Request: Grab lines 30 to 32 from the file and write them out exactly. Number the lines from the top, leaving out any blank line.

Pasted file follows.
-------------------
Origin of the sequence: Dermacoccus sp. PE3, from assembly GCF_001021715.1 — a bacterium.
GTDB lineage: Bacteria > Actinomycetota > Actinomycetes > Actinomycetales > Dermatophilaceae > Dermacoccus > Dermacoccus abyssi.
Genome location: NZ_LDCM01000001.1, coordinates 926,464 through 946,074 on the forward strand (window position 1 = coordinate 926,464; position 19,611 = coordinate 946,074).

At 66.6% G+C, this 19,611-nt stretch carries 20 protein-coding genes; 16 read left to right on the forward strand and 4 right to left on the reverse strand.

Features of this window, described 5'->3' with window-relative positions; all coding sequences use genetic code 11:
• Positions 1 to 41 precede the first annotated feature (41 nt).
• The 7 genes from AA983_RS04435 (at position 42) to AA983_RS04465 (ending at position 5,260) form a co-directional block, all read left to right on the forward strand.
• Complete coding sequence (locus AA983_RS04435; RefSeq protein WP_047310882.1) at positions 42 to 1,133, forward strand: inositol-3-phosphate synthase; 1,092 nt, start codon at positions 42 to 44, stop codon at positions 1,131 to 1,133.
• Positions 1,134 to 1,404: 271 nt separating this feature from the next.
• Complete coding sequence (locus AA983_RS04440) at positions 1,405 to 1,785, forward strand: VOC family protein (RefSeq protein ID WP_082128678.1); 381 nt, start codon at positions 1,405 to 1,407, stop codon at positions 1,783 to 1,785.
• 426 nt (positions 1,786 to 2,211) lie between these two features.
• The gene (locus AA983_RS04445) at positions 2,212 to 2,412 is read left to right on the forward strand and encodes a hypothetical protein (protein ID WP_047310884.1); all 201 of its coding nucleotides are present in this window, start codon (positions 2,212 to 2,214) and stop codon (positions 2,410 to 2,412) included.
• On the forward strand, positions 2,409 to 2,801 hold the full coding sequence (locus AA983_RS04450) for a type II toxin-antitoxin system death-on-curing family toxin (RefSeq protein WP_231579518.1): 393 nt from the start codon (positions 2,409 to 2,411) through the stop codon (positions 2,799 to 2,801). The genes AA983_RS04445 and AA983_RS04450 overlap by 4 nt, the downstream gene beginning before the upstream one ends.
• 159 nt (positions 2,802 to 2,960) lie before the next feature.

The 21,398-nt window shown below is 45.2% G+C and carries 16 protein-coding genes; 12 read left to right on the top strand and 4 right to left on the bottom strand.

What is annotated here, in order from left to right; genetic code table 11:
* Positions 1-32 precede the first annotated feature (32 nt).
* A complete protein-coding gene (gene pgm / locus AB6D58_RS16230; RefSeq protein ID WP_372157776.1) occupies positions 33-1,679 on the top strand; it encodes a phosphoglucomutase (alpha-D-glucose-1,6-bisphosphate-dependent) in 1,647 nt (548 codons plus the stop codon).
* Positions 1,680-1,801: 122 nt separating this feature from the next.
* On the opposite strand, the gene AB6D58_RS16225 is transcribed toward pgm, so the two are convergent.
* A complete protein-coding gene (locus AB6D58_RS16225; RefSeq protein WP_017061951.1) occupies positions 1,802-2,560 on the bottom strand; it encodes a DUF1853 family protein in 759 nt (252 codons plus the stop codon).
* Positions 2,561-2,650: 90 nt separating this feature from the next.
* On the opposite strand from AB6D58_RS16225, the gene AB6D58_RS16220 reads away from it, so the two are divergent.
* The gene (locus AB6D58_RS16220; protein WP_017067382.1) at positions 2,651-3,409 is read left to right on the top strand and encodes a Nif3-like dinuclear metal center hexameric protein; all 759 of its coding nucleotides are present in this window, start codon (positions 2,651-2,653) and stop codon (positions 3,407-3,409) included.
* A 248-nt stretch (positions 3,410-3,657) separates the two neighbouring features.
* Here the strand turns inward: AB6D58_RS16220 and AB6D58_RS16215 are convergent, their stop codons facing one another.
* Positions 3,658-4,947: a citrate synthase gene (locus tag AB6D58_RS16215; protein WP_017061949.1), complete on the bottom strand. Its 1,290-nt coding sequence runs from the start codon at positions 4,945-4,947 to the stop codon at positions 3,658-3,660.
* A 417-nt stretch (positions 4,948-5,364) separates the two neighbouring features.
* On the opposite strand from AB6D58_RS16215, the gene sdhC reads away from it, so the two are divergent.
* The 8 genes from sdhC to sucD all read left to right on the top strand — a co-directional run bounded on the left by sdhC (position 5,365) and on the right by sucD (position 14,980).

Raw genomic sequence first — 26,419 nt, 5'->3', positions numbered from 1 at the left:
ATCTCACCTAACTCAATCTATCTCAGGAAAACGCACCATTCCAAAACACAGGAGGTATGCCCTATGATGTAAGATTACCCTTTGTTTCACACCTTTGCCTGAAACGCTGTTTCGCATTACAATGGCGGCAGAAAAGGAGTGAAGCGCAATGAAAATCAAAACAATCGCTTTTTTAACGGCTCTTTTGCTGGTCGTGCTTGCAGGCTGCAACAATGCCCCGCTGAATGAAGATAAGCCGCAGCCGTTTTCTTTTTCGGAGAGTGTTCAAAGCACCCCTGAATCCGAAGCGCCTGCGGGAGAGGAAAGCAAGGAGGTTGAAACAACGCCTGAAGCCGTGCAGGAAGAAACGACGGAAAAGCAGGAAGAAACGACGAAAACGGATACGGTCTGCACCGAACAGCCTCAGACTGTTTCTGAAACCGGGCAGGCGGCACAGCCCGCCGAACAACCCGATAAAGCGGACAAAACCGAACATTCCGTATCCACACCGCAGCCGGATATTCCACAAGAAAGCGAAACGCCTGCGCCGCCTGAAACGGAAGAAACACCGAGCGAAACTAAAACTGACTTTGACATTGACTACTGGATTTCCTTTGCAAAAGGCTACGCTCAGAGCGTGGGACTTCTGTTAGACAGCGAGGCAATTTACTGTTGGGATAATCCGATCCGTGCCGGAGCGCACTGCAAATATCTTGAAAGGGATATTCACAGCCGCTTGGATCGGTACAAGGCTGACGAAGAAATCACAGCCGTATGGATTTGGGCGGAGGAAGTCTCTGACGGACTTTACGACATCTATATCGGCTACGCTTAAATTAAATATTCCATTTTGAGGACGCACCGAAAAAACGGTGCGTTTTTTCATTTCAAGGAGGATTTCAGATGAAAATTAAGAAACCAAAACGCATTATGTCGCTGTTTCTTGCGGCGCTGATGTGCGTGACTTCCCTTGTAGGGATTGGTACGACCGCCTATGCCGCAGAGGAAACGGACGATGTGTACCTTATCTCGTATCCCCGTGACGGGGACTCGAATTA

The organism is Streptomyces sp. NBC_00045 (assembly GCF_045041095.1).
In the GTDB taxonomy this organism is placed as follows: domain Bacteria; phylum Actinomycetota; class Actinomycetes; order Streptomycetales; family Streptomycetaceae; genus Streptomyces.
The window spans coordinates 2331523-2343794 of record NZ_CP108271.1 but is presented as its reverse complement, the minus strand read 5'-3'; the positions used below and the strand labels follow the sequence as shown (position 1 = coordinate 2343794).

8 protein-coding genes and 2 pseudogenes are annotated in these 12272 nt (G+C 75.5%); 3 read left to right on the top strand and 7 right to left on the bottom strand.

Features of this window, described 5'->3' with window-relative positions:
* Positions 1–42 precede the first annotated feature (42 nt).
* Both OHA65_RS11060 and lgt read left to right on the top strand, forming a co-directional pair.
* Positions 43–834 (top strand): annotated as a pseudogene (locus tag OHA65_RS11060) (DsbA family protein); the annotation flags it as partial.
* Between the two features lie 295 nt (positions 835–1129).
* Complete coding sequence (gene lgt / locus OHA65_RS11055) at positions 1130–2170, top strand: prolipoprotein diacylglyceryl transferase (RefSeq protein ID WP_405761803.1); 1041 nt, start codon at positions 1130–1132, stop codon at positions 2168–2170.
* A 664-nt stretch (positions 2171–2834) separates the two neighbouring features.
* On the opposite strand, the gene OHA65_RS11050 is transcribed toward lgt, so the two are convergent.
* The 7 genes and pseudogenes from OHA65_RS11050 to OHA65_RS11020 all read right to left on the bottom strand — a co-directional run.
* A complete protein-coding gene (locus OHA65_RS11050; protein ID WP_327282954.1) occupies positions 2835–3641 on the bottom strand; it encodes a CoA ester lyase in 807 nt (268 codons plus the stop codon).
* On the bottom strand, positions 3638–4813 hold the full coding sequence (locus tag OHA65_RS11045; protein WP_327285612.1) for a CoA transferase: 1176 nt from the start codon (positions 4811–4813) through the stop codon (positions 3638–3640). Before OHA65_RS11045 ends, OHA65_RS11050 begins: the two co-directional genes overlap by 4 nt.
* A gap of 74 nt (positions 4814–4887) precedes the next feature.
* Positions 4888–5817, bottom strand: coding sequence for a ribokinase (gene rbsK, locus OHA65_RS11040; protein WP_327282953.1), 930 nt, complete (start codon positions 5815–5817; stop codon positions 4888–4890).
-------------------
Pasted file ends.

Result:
* The 8 genes from sdhC to sucD all read left to right on the top strand — a co-directional run bounded on the left by sdhC (position 5,365) and on the right by sucD (position 14,980).

Raw genomic sequence first — 26,419 nt, 5'->3', positions numbered from 1 at the left:
ATCTCACCTAACTCAATCTATCTCAGGAAAACGCACCATTCCAAAACACAGGAGGTATGCCCTATGATGTAAGATTACCCTTTGTTTCACACCTTTGCCTGAAACGCTGTTTCGCATTACAATGGCGGCAGAAAAGGAGTGAAGCGCAATGAAAATCAAAACAATCGCTTTTTTAACGGCTCTTTTGCTGGTCGTGCTTGCAGGCTGCAACAATGCCCCGCTGAATGAAGATAAGCCGCAGCCGTTTTCTTTTTCGGAGAGTGTTCAAAGCACCCCTGAATCCGAAGCGCCTGCGGGAGAGGAAAGCAAGGAGGTTGAAACAACGCCTGAAGCCGTGCAGGAAGAAACGACGGAAAAGCAGGAAGAAACGACGAAAACGGATACGGTCTGCACCGAACAGCCTCAGACTGTTTCTGAAACCGGGCAGGCGGCACAGCCCGCCGAACAACCCGATAAAGCGGACAAAACCGAACATTCCGTATCCACACCGCAGCCGGATATTCCACAAGAAAGCGAAACGCCTGCGCCGCCTGAAACGGAAGAAACACCGAGCGAAACTAAAACTGACTTTGACATTGACTACTGGATTTCCTTTGCAAAAGGCTACGCTCAGAGCGTGGGACTTCTGTTAGACAGCGAGGCAATTTACTGTTGGGATAATCCGATCCGTGCCGGAGCGCACTGCAAATATCTTGAAAGGGATATTCACAGCCGCTTGGATCGGTACAAGGCTGACGAAGAAATCACAGCCGTATGGATTTGGGCGGAGGAAGTCTCTGACGGACTTTACGACATCTATATCGGCTACGCTTAAATTAAATATTCCATTTTGAGGACGCACCGAAAAAACGGTGCGTTTTTTCATTTCAAGGAGGATTTCAGATGAAAATTAAGAAACCAAAACGCATTATGTCGCTGTTTCTTGCGGCGCTGATGTGCGTGACTTCCCTTGTAGGGATTGGTACGACCGCCTATGCCGCAGAGGAAACGGACGATGTGTACCTTATCTCGTATCCCCGTGACGGGGACTCGAATTA